It almost became the most expensive ride of her life yet. A San Jose woman received a $2255 bill for a 100-yard ambulance ride. In November 2022, Amber Chan drove herself to the emergency room of El Camino Health in Mountain View, California. She was admitted but then transferred to the inpatient clinic next door.
She wanted to walk over but she was told that protocol demands professional medical transport be used to ensure patient safety. Her insurance paid $573.91 leaving the balance to her. Royal Ambulance, the company responsible for her transport claimed that her insurance underpaid them.
Contacted by ABC7 News I-Team, El Camino Health said that the hospital covered the transport and that she should not have received a bill. Royal Ambulance told I-Team that they had already waived Amber’s copay but she confirmed that she hadn't received such communication.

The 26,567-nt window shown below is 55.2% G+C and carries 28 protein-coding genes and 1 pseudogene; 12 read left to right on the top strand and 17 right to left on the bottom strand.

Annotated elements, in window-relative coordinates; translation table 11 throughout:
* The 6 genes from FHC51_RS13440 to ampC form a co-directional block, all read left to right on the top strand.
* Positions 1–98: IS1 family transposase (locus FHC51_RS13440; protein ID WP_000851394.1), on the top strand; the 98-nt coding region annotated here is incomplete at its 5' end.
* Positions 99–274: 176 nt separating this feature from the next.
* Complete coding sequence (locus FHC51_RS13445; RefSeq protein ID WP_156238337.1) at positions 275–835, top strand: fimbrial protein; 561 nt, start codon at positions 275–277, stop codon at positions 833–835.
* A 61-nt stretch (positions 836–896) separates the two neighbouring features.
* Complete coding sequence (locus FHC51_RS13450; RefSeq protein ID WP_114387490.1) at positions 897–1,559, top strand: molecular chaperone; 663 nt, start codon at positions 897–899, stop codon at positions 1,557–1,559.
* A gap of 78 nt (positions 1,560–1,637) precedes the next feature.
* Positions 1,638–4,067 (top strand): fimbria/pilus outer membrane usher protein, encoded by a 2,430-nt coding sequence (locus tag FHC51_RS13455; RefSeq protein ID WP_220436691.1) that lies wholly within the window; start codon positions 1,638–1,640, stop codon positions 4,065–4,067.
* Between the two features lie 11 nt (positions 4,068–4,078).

While this situation seems resolved favorably, it caused unnecessary additional trauma to the patient. Due to increased billing disputes, in 2017 the state of California passed AB 72, a “law [that] protects consumers from surprise medical bills when they get non-emergency services, go to an in-network health facility and receive care from an out-of-network provider without their consent.”
Medical issues are the leading cause of bankruptcy in the United States. It hurts more if it is a surprise bill or even a bill for services you never received.
Disclaimer: This article was written for educational and informational purposes only.
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